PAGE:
August 2021 Newsletter
MELEd 2021 update: new prices, same venue
The annual MELEd conference will take place November 18-20, 2021, at the Saint Paul Rivercentre. We are following event guidance for the State of Minnesota, and currently we are planning an in-person conference.
We’ve overhauled registration prices for the conference. Pricing is a follows:
|1-day regular pricing (before Nov. 7)||2-day regular pricing||1-day late registration (after Nov. 7)||2-day late registration|
|Student, paraprofessional, EA MinneTESOL members||80||120||110||150|
Conference registration will open in early September.
For more information about our conference check the Fall Conference page of the MinneTESOL website.
New intercultural skills textbook for international students available now
We are excited to share the textbook “Intercultural Skills in Action:
An International Student’s Guide to College and University Life in the U.S.” (University of Michigan Press, 2021).Written by Minne
TESOL past-president Darren LaScotte and former MinneTESOL College Interest Section leader Bethany Peters, it is available online now. More information about this book is available in our online newsletter.
About the book:
This textbook is designed to create meaningful opportunities for students to reflect on and practice intercultural skills in ways that are relatable in their daily lives and that can lead to a more satisfying U.S. academic experience. Each unit opens with a discovery activity that serves as a springboard for the unit and introduces the topic in an engaging way. Chapters feature academic content that expands knowledge of intercultural skills, plus opportunities for students to pause and reflect on how to apply what they are learning to their own intercultural experiences. The activities ask students to respond with short written reflections and practice oral skills through discussion in pairs and small groups. Each unit closes with an activity that requires students to use higher-order thinking skills to create, evaluate, and/or analyze cultural information gathered from college and university settings in the form of surveys, interviews, observations, or internet research and then report on what they have learned. The intended audiences for this book are international students studying in IEPs, in university bridge or pathway programs, or at colleges and universities in the United States. It may also be used by new-student orientation programs or by student services offices that provide intercultural training for students, staff, and faculty who work with international students.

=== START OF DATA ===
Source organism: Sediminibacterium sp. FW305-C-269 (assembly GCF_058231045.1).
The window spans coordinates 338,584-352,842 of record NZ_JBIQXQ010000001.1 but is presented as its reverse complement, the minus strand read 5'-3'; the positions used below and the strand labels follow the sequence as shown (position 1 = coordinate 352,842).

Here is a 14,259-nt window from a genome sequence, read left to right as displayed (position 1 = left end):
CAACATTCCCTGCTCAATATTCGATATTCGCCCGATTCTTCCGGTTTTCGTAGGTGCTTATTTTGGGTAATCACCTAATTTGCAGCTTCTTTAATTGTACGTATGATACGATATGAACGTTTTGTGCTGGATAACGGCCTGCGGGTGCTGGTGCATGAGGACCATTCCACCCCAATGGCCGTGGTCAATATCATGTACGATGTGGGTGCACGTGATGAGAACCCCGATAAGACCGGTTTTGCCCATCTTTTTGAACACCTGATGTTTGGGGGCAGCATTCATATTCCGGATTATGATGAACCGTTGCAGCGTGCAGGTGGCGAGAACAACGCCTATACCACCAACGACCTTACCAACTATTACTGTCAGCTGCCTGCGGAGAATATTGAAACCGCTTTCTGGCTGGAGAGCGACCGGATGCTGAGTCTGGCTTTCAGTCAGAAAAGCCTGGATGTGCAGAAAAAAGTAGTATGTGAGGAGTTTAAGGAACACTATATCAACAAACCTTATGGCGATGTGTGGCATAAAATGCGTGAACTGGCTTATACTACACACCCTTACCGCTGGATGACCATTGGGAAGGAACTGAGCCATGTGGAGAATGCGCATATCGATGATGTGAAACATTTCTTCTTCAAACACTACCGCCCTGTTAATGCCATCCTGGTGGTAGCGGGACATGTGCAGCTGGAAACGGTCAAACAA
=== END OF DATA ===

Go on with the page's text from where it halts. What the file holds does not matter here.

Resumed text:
Promotional Flyer (30% off)
We are sharing a promotional flyer (see attached) if you’re interested in getting a copy and/or sharing to your professional networks.
Please feel free to contact any of us if you have any questions. We hope that you will find this textbook helpful and look forward to your reviews!
Darren LaScotte & Bethany Peters
MinneTESOL journal call for papers
Now is your chance to publish an article in the upcoming MinneTESOL Journal, a practitioner academic online journal. See Writing for the MinneTESOL Journal for more information.
Journal submissions are accepted on a rolling basis.
Email the senior editors to learn more about submitting work: firstname.lastname@example.org
Get to know the Executive Board
Each newsletter will profile a different Executive Board or MinneTESOL member.
Name: Michelle Benegas
Position at MinneTESOL: Senior Editor of the MinneTESOL Journal; Past President
Teaching context: ESL Teacher Education at Hamline University
Why you got into ESL: In 1998, I was taking an education foundations course and my professor couldn’t find a placement for me in my area of licensure (Spanish) so she sent me to an all ESL high school (LEAP in Saint Paul) saying “It’s close enough”. I went begrudgingly but ended up loving it. From a clinical student serving 30 hours, I went on to volunteer, work as an educational assistant, teach evening adult basic education classes, get my ESL license, and ultimately finish a Ph.D. in Second Languages and Cultures at the University of Minnesota. I stumbled into ESL and I’m forever grateful for getting that “bad news” in 1998.
Current project: I’m wrapping up a 5 year grant-funded initiative called The English Learners in the Mainstream (ELM) Project with my colleague, Amy Stolpestad. This teacher-leader model prepares ESL teachers to be non-evaluative peer instructional coaches and teacher-trainers. Last year, we published our first book called Teacher Leadership for School-Wide English Learning.
During my sabbatical this coming academic year, I am planning to write another book with TESOL Press on what I’m currently calling “Contextual Language”. An antiracist approach to language in the classroom, this model engages two seemingly competing commitments of ESL teachers: 1) acknowledging that English is a form of social capital and providing students with this tool for social mobility., and 2) acknowledging the importance of validating home language and welcoming it into academic spaces. I don’t have this all figured out yet, but I look forward to reading more, learning from practitioners and community members, and writing in the year to come.